Chalk Paints …. simple

by WorldAccordingtoSamHughes

 I have a rather low boredom threshold on the crafting project front …. I want almost instant gratification with minimum effort, I guess that’s why I love cooking so much – great ingredients, a little time and understanding and it is easy to create a dish to impress your friends with ( I am all about applause and recognition for my efforts).  So, the idea of a furniture painting workshop was something I approached with a little apprehension.  Surely this meant days of sanding, painting, drying, painting again, combing or dry brushing effects. (Yawn)

 No need, this is an art form for those that abhor days of preparation, drying time and lack too much artistic flair (yours truly!)

Annie Sloan, doyenne of the chalk paint world has created a range of paints that can be used on ANY surface – plastic, metal, wood, painted finishes, lacquered finishes, wicker and these surfaces need virtually no preparation other than a quick but thorough cleansing with sugar soap.

Here is what her website says about her

Annie Sloan is probably the main reason for the painted furniture revolution through her easy, lively and creative approach to painting. She has a strong desire to communicate and empower people creatively which she does through her books, workshops and paint.
She has been painting for over 40 years as well as writing numerous books on the subject. She has made her own very special decorative paint called Chalk Paint®, which is specifically designed for furniture, that can also be used on walls, floors and in paintings. This paint has been developed through Annie’s knowledge of paint, pigments and art history. Read more about Annie Sloan and her paints here 

The class at The Upholsterer in Midhurst started with tea and biscuits and a ‘get to know’ you chat with other students. Moving into the first floor studio we were talked through the methods we would be trying in the half day workshop. Découpage, Ageing (paint effect, not me!), Crackle Glaze and textured paint with dark wax to give a leather effect

Each furnished with a piece of plain, unotuched softwood, we set about painting two thirds of our plank with a pale chalk base.

The first third (confused yet?) was then painted with a darker chalk colour, a gorgeous French grey and then sanded to give an aged finish and sealed with a clear wax.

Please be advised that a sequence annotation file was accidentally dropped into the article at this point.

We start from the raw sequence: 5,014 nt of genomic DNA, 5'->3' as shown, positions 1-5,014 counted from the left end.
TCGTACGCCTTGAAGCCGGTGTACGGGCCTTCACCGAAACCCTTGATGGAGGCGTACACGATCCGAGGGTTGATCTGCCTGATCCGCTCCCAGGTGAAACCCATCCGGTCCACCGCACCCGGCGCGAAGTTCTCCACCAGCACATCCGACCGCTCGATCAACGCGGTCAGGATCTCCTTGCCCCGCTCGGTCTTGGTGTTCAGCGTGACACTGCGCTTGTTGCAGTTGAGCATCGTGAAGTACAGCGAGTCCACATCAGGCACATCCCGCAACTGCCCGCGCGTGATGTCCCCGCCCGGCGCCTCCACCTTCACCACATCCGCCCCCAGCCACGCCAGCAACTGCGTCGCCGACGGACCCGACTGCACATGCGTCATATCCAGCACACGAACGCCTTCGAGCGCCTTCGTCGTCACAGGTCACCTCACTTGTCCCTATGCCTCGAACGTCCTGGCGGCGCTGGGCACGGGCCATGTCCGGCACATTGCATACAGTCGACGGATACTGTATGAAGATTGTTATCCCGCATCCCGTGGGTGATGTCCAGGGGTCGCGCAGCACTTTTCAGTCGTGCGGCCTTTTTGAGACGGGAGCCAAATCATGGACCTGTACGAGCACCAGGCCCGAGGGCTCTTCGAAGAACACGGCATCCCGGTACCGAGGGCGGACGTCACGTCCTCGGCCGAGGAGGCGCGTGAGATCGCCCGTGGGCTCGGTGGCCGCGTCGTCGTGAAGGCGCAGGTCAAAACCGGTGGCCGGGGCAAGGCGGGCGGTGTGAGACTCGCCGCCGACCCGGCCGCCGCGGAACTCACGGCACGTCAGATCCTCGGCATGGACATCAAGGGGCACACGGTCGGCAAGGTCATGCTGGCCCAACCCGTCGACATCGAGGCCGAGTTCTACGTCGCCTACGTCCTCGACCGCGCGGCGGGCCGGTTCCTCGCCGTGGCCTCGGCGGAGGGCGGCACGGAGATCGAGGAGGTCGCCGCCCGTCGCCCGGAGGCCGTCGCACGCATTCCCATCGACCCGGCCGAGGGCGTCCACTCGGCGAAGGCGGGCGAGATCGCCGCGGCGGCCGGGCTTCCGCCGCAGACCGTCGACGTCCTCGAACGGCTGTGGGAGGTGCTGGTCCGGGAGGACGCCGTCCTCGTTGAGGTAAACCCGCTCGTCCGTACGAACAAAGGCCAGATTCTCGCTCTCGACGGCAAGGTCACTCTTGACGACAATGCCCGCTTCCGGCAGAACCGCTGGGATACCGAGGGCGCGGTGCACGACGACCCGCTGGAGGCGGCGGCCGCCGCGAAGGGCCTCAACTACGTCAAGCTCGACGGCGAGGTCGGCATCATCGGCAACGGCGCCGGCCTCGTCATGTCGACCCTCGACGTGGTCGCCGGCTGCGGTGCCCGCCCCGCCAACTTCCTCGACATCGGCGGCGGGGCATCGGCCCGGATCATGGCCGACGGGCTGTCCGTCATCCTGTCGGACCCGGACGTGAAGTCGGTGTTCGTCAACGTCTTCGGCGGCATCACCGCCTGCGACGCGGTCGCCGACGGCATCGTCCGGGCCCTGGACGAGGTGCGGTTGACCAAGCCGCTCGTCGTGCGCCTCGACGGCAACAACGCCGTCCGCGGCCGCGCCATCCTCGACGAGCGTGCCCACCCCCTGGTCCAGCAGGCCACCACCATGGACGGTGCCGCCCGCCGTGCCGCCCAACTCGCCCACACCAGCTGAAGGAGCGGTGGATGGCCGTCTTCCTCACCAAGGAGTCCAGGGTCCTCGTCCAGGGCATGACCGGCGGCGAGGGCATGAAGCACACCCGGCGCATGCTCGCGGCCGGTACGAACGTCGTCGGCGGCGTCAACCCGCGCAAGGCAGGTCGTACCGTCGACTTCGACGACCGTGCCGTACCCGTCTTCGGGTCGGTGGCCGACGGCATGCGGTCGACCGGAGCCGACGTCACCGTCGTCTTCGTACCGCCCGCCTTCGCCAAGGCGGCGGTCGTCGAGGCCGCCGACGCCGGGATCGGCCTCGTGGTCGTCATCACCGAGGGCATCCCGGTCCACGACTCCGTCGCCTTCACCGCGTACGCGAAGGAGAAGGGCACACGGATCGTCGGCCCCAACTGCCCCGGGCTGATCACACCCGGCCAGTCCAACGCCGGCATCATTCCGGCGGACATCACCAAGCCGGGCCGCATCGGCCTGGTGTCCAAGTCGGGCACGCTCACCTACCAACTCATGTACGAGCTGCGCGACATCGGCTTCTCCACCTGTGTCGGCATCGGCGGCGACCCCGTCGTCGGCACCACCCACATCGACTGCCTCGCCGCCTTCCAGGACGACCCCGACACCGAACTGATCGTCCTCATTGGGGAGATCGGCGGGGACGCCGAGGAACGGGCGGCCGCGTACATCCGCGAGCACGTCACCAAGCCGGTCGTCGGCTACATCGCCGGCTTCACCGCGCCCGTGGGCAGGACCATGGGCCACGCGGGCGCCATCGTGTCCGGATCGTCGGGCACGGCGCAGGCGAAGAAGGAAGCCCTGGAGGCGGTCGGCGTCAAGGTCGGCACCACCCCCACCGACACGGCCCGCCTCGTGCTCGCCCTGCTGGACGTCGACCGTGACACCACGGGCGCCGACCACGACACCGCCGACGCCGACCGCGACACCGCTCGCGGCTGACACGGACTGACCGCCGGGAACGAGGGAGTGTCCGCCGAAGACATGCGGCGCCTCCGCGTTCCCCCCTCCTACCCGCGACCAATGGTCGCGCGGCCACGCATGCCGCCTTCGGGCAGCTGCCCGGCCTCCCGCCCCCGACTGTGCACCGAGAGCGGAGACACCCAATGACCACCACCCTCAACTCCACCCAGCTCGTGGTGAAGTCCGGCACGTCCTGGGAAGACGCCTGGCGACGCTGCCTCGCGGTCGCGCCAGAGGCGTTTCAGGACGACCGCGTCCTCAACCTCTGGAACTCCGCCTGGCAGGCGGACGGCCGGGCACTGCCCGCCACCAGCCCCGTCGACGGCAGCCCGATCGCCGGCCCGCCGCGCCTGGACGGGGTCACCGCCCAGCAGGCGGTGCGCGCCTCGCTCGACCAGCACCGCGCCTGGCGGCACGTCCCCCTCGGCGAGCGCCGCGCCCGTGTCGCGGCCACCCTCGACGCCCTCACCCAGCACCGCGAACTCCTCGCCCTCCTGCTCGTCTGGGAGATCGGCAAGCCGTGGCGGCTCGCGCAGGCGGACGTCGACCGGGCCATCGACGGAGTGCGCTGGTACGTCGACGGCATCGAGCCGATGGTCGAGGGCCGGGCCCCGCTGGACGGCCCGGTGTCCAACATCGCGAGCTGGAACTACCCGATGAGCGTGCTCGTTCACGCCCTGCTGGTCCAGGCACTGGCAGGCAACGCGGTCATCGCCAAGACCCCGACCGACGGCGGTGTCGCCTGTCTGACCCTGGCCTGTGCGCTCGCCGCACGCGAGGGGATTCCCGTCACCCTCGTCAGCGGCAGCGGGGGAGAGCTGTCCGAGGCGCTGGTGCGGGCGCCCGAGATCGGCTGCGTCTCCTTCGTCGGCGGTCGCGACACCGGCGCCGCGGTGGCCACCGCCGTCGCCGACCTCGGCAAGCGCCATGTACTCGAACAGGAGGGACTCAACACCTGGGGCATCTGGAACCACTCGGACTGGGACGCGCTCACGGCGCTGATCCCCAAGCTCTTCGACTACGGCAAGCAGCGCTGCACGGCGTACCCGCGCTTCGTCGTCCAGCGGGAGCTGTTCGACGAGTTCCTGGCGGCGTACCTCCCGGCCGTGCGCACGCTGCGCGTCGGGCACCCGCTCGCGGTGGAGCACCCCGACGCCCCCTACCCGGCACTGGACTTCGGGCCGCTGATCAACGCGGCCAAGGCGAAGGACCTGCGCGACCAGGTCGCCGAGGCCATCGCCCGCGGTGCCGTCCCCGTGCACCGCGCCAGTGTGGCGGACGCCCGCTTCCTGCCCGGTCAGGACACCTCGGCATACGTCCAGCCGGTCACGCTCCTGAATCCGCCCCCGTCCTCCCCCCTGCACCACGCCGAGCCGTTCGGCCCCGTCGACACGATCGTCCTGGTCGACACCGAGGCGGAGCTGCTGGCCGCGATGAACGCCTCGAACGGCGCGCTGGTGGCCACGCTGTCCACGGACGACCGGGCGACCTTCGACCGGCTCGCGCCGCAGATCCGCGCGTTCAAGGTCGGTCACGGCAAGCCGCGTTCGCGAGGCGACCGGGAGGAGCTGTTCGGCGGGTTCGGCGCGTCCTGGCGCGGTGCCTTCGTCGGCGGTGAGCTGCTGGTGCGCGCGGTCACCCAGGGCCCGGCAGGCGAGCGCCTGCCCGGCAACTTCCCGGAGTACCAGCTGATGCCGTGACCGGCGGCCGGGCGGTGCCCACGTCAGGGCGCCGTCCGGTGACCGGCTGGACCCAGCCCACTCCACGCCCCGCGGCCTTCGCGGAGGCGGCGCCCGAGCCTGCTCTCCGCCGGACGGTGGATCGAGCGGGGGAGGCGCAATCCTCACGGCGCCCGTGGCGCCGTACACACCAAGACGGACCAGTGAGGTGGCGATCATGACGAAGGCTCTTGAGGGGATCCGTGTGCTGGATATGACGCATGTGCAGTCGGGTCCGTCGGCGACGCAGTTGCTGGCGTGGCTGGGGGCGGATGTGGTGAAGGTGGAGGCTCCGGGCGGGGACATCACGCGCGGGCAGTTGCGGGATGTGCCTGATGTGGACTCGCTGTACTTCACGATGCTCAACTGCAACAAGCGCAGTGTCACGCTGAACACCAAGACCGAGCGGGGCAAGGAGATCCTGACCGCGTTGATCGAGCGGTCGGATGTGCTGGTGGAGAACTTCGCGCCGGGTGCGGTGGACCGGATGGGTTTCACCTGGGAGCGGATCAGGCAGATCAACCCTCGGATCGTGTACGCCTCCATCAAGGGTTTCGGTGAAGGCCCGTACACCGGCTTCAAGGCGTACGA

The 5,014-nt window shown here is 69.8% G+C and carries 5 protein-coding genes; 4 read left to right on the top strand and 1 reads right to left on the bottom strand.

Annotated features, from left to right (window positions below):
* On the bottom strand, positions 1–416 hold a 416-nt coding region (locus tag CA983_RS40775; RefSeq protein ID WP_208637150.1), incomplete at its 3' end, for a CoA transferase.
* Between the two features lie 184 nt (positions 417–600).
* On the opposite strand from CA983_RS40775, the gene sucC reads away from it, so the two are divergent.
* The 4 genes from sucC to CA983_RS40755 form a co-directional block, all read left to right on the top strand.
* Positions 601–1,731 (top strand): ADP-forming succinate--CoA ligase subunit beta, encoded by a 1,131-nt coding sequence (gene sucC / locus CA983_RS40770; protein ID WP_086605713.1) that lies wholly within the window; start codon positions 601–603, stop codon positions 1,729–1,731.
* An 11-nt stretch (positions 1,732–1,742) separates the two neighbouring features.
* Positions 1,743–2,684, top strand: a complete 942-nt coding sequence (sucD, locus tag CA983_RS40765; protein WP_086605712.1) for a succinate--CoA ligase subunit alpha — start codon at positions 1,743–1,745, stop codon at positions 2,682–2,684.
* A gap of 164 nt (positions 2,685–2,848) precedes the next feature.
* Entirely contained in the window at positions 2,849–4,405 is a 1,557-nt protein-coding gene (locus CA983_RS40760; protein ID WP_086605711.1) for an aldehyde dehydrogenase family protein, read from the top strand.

The second third (I know, keep up!) was for découpage and crackle glaze …. There is something strangely therapeutic about cutting out paper shapes, in our case beautifully intricate birds (though that bird may be short of a toe or two due to my poor cutting skills!), glued to our second third pale chalk base, sealed with a further layer of decoupage glue and then subjected to the two part crackle glaze application and a blast from an Argos hairdryer. A final rub with a dark wax and the results were amazing. Suddenly I am AMAZING and I want to make this MY career …. And decoupage and crackle glaze every surface in my home!

The final third of my board (the third-third) was given up to a more textural finish in a rich cobalt blue with a dark wax which when finished looked like a gorgeous antiqued leather, though this effect was more effective with the brighter colours including orange which took on the appearance of ancient tanned hide

So I arrived home with my newly acquired tools, glues, glazes and paints ready to chalk paint my home to within an inch of its bare wood life!

I loved the course and came away totally inspired and enthused to try the techniques we had learned, a great activity to try with a girlfriend or a group of friends

2 months on update (post 1st project)

Top tip …. Start small! Frames, small wooden items etc, NOT the two dresser bases I started on and of course I didn’t have the glamorous workshop assistant to mop up, clean brushes and hand me baby wipes at home … Also I have decided I am not so keen on the shabby that is chic … I prefer something a little more uniform in appearance!

Advertisements